Pain & Fever

Pain & Fever Facts

Headache, backache, muscle aches, toothache, menstrual cramps, arthritis, and aches and pains—you know when you’re in pain. Over-the-counter (OTC) pain relievers and fever reducers (also known as internal analgesics) are medicines that treat both fever and minor pain. Some pain relievers are also labeled for the treatment of migraines.

There are two different categories of analgesics: internal and external. Internal analgesics are pain relievers and fever reducers. These medicines are intended for internal use and are either taken by mouth in the form of pills and liquids or inserted into the rectum in suppository form. External analgesics are topical pain relievers and are not intended to reduce fever. These medicines are for external use only and are applied directly to the outer surface of the body in lotions, sprays, and other forms. Before choosing an OTC analgesic medicine, you should first consider the type of symptoms you have and then determine the best course of treatment.


Pain & Fever Treatments

There are two basic types of OTC medicines that work as pain relievers or fever reducers:

  • Acetaminophen, which is also the name of the active ingredient
  • Nonsteroidal anti-inflammatory drugs (NSAIDs), which include the following active ingredients:

Pain-reliever and fever-reducer active ingredients may also be found in medicines that treat multiple symptoms of the common cold, sleeplessness, or symptoms related to menstruation.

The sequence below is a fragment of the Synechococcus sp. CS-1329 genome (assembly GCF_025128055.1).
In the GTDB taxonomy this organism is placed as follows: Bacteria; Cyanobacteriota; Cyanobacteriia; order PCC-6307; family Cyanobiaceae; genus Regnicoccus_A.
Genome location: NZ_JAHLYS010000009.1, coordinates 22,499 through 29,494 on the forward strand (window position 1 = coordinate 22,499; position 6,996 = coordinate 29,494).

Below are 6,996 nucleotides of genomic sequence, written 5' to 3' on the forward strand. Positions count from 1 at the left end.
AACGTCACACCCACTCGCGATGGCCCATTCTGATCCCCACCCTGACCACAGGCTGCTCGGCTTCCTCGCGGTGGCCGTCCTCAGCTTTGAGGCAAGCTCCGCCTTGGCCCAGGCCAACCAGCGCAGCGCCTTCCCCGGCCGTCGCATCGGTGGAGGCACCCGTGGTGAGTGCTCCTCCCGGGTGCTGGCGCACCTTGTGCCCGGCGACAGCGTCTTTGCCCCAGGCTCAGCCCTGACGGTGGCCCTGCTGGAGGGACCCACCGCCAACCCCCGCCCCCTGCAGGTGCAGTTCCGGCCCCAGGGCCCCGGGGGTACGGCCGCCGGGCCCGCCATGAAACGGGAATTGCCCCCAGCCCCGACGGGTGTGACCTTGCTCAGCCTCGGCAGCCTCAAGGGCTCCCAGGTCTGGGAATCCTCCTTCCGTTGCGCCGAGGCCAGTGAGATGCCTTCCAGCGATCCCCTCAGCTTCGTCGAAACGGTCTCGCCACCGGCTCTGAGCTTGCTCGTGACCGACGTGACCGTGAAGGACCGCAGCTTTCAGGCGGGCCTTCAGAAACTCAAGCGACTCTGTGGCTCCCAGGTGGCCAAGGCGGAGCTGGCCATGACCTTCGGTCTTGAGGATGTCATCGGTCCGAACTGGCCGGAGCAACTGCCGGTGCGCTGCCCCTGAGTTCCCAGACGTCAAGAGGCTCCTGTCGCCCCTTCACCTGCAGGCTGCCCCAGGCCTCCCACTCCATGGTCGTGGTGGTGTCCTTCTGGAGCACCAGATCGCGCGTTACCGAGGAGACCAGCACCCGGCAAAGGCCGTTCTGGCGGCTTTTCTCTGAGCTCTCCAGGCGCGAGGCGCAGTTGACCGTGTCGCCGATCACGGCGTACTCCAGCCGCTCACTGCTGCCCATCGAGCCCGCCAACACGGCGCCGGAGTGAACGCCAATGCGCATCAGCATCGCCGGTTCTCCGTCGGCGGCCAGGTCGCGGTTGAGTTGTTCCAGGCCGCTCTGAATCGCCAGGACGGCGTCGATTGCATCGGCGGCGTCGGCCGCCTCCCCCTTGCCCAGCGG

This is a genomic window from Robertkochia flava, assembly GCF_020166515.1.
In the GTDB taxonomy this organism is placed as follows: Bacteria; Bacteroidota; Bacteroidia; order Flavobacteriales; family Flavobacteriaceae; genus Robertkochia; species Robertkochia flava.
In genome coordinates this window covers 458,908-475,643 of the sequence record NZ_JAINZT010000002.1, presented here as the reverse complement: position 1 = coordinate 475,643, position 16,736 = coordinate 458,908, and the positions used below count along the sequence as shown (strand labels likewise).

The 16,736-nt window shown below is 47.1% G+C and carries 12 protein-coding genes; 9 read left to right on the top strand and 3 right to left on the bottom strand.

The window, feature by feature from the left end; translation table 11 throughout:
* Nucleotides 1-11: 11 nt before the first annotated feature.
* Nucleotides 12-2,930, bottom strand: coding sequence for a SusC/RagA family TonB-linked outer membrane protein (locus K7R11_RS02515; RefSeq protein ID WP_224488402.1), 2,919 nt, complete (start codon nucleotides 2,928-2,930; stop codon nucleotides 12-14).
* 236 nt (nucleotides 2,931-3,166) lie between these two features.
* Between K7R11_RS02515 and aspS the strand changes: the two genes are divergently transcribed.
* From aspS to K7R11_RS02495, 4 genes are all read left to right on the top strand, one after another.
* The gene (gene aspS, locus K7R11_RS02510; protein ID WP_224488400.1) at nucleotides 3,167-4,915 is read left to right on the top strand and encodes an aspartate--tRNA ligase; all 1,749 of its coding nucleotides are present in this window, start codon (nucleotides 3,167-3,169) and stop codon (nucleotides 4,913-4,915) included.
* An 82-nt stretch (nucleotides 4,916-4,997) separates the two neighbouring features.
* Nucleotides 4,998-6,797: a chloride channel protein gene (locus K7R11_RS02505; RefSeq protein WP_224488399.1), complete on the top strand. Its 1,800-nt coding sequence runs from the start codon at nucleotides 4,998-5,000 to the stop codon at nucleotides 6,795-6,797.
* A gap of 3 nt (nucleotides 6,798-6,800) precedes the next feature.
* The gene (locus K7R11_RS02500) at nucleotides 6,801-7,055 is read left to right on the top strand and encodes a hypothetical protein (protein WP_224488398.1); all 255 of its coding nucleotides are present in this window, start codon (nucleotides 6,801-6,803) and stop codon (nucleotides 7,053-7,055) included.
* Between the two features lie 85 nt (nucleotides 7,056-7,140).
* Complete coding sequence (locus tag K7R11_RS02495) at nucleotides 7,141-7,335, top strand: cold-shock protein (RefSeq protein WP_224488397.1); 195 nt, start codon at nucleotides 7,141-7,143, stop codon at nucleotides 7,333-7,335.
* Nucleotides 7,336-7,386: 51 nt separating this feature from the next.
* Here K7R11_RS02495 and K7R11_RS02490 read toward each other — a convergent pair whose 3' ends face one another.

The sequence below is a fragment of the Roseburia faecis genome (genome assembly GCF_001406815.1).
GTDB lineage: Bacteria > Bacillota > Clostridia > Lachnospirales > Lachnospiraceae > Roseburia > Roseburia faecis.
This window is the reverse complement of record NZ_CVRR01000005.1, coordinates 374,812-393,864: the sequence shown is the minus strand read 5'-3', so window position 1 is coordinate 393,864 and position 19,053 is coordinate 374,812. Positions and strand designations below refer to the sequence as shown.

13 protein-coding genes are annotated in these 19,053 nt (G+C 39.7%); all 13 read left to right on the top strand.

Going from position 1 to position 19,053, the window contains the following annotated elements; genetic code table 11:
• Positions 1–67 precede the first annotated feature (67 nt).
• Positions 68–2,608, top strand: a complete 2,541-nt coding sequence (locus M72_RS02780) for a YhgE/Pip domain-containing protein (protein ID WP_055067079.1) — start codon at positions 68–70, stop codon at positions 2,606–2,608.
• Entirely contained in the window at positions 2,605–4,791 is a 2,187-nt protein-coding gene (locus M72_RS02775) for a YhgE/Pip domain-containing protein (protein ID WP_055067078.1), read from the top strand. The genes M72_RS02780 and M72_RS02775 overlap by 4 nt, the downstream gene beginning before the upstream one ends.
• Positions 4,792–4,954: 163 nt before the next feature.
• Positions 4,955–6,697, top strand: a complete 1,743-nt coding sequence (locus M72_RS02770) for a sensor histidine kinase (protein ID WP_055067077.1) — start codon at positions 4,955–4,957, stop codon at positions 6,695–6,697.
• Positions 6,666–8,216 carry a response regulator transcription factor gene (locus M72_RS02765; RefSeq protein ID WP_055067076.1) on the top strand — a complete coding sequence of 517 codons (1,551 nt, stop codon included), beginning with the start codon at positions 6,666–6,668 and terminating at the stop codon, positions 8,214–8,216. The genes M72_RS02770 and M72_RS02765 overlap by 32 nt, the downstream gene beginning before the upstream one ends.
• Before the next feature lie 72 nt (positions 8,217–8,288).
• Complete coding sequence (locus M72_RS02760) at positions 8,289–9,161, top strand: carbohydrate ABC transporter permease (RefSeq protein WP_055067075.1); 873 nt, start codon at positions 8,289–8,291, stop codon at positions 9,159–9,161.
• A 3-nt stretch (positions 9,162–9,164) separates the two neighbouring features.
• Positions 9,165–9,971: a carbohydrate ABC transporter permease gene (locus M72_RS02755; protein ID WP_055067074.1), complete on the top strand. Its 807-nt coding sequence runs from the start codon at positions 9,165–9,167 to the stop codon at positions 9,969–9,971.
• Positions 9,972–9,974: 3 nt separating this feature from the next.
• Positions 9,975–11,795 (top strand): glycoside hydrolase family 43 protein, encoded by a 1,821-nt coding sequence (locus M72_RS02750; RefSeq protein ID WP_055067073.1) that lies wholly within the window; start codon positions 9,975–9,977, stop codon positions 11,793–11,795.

• Always read the Drug Facts label carefully. The label tells you everything you need to know about the medicine, including the ingredients, what you are supposed to use it for, how much you should take, and when you should not take the product.
  • Do not take an NSAID for longer than what the label instructs unless you are under the supervision of a healthcare provider.
  • Talk to a healthcare provider before using more than one pain reliever/fever reducer at the same time.
  • Stop use and contact your healthcare provider if your fever gets worse or lasts more than three days, or if your pain gets worse or lasts more than 10 days.
  • If you have signs of stomach bleeding, such as feeling faint, vomiting blood, bloody or black stools, or stomach pain that does not get better, contact your healthcare provider.
  • If a severe allergic reaction occurs and you experience symptoms such as hives, facial swelling, asthma (wheezing), shock, skin reddening, rash, or blisters, immediately seek medical attention.
  • Do not take more medicine or for a longer period of time than what the label recommends unless you are under the supervision of a healthcare provider.
  • Ask a healthcare provider before use if you have high blood pressure, heart disease, liver cirrhosis, or kidney disease.
  • If you are pregnant or breastfeeding, talk to a healthcare provider before using an NSAID.
  • If you are a woman in the last three months of pregnancy, do not use an NSAID unless you are specifically told to do so by a healthcare provider.